Latin American panel highlights unrest in Chile, Haiti, Bolivia

Dean Vaglia, Staff Reporter

In South America, the people are rioting. From Haiti to Chile, people have taken to the streets demanding change and not backing down. But to those not on location or closely watching, it can be unclear why the continent is all of a sudden in mass protest.

To make the reasons behind the riots as clear as they can be, Oakland University professors Adolfo Campoy-Cubillo, Alan Epstein and Liz Shesko held the “Latin Americans in the Streets: What’s Going On” panel discussion on Thursday, Nov. 21. The professors discussed ongoing conflicts in Chile, Haiti and Bolivia. 

The background and history of the countries and protests examined in the story were provided during the panel.


In Chile, people took to the streets in the capital Santiago after metro prices went up to become the most expensive in South America, sparking people to rush the stations in protest. Campoy-Cubillo said the history of wealth inequality is why the people are in the streets, and the fare hike was the final straw.

“Most people do not decide to take to the streets over something that is not supposed to be important,” Campoy-Cubillo said.

He tied the start of Chile’s current woes back to the U.S.-backed coup in 1973. With the help of the CIA, the Chilean military attacked and overthrew the democratically elected government of Salvadore Allende and replaced him with the military government of Augusto Pinochet. As Pinochet ordered over 40,000 dissenters to be imprisoned, tortured and killed, American-backed economists known as the “Chicago Boys” used the dictatorship to experiment with neoliberal policies.

While the Chilean economy has improved since the collapse of the Pinochet regime, over 40 years of neoliberal economic policies made it so only about seven wealthy families have power while normal people struggle to get by. Already having to stretch every cent, having to pay an extra 50% on essential transit services was what it took for the tension to break.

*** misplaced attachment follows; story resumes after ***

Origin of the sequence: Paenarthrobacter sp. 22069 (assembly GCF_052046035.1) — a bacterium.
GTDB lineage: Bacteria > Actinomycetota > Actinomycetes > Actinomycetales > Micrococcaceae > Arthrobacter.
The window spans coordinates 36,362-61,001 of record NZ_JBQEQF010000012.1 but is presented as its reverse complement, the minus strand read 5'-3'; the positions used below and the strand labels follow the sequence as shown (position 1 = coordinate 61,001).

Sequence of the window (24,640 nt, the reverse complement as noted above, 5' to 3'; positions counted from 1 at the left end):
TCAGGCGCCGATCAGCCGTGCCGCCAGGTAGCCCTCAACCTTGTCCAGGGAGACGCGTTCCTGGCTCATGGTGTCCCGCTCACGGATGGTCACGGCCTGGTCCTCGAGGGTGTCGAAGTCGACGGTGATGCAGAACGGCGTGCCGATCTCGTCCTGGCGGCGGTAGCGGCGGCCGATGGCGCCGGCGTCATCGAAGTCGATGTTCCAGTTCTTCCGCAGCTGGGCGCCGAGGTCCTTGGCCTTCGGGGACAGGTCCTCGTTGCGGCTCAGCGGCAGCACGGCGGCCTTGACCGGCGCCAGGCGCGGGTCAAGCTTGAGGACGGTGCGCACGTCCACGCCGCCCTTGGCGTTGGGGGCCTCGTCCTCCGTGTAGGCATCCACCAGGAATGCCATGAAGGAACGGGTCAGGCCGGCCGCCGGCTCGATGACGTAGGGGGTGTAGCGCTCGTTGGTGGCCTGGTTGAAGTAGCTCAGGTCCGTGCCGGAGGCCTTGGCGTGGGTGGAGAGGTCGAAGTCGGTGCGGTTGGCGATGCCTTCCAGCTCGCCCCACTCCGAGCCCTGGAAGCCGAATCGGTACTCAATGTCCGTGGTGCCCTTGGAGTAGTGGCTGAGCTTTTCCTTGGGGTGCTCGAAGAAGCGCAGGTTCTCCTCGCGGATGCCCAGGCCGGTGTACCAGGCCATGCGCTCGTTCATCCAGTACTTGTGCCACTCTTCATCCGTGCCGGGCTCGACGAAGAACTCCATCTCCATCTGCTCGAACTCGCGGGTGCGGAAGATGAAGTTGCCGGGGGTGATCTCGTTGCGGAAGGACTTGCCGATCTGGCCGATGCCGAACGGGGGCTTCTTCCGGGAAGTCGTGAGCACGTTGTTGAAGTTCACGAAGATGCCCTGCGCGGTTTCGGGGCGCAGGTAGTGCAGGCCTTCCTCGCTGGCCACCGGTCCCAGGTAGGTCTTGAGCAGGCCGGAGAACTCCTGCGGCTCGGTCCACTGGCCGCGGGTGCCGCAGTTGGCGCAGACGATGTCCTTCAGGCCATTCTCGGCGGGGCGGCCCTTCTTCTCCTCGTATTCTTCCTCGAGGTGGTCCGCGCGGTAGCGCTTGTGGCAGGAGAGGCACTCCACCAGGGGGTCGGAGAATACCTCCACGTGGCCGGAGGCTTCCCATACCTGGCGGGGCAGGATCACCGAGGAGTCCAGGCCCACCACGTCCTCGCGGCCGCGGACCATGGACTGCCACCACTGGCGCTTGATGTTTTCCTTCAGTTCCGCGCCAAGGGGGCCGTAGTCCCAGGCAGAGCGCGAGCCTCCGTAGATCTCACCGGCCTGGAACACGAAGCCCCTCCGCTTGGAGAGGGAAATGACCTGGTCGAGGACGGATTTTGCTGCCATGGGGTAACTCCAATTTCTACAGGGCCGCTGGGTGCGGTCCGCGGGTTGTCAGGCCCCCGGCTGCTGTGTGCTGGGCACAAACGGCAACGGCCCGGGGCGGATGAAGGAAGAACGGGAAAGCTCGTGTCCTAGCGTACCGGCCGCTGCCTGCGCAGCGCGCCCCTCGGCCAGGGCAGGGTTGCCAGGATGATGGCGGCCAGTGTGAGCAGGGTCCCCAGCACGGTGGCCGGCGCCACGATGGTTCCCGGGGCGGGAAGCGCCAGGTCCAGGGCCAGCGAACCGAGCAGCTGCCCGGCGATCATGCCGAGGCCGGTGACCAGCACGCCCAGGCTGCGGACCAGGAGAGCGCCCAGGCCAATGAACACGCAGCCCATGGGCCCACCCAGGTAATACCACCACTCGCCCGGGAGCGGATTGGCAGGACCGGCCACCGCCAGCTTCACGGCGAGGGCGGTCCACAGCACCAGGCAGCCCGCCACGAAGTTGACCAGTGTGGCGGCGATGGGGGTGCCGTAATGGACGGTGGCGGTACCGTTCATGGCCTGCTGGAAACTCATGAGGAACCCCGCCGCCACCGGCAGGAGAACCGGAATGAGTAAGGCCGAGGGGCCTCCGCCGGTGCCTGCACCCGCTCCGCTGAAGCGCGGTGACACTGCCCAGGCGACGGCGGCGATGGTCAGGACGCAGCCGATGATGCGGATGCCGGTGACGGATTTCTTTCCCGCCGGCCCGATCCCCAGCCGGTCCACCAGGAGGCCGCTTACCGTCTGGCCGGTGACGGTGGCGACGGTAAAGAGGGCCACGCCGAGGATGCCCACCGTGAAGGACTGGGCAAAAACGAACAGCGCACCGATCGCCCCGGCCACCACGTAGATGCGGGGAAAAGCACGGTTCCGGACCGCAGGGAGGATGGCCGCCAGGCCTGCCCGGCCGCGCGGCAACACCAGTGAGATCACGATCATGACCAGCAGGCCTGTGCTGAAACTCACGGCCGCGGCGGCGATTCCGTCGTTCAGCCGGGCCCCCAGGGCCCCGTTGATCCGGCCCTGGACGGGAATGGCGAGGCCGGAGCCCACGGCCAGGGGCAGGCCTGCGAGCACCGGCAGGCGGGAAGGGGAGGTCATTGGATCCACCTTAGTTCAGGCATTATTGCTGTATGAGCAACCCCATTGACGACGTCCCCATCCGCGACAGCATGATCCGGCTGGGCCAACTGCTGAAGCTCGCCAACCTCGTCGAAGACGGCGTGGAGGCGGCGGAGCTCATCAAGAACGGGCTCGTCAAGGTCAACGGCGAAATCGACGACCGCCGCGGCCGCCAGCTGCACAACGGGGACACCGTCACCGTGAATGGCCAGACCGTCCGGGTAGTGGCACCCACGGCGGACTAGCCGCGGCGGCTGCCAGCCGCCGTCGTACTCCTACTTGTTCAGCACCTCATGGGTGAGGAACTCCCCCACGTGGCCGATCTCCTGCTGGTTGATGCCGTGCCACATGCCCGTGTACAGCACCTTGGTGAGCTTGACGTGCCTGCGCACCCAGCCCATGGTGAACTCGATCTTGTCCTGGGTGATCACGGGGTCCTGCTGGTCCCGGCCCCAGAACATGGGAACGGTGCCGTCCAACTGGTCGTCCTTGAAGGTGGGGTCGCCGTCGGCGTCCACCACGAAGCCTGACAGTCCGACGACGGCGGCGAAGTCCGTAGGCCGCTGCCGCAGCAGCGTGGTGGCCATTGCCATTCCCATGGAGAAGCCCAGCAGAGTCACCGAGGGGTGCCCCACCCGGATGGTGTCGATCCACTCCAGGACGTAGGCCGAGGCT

In Haiti, high prices for essential goods also contributed to protests that started in July 2018 and continue to this day.

“I think that the protests that have been going on … in Haiti are the most persistent, broadly-based and … impassioned that I have seen in the last 20 years,” Epstein said. “Not since the last dictatorship was overthrown in 1986 has there been protests like this.”

Back in 2005, Haiti entered into the Venezuelan-led Petrocaribe agreement. This allowed Caribbean nations to buy Venezuelan oil and pay up to 60% up front and spend up to the next 25 years paying off the rest. A Petrocaribe fund was also created that accumulated an estimated $4 billion for national development.

Petrocaribe was “officially dead” by 2018, according to Epstein, causing fuel shortages in Haiti that lead businesses unable to operate, hospitais shut down, morgues unable to refrigerate corpses and general chaos within the Hispaniola nation. As the Haitian Senate tries to use the $4 billion fund to buy more fuel, they discovered that $2.3-3.8 billion were missing. An investigation pointed to President Jovenel Moïse as the culprit. The International Monetary Fund (IMF) also approached Haiti to offer loans if they agreed to end their fuel subsidies. The Inter-American Development Bank (IDB) also promised Haiti money in exchange for privatizing their electric utilities, an act that would increase electric prices.

Between the theft from the Petrocribe fund, the end of fuel subsidies and the high cost of private electricity, Haitians have flooded into the streets demanding Moïse to resign. He has refused to step down and protests have been ongoing since July 7, 2018.


While Chile and Haiti have easily traceable motivations and goals, the violence in Bolivia is murkier. Similar to movements in Venezuela, protests in Bolivia are largely backed by the upper and middle classes rather than lower classes.

Bolivian President Evo Morales has been in control for roughly 14 years. During that time he has championed indegenous rights and but has lost popular support over the years. Before the most recent elections a referendum decided that Morales should not run for reelection, though he proceeded to anyway. Morales won the election, though the election systems shutting down during the vote casted doubts on the victory.  

The vote was further put into question once the U.S.-backed Organization of American States (OAS) released a report declaring the Morales’s election fraudulent. Despite agreeing to hold new elections, the Bolivian military forced Morales to resign and have thrown the country into political chaos. A right-wing party has since wrangled themselves into power despite lacking the votes in the legislature and the self-declared “interim president” Jeanine Anez giving the military free reign to attack protests by exempting them from criminal prosecution for any actions taken. At least nine protesters have been killed so far.

Despite indications of U.S. involvement, the lack of popular support for Anez’s regime and the major role the Bolivian military played in deposing Morales, some Bolivians are hesitant to call this coup for what it is.

“People feel very strongly that they do not want it to be called a coup because they feel like the people have gone into the streets and they have demanded change of an illegitimate government,” Shesko said. “I do not know how you do not call it a coup. The military had a role in it. It is an unconstitutional change in power.”

Despite the Bolivian unrest being a coup, the Chilean protests being sparked by fares and the Haitian people taking to the streets over a scandal, all of these protests have one thing in common: people want change and they want it now.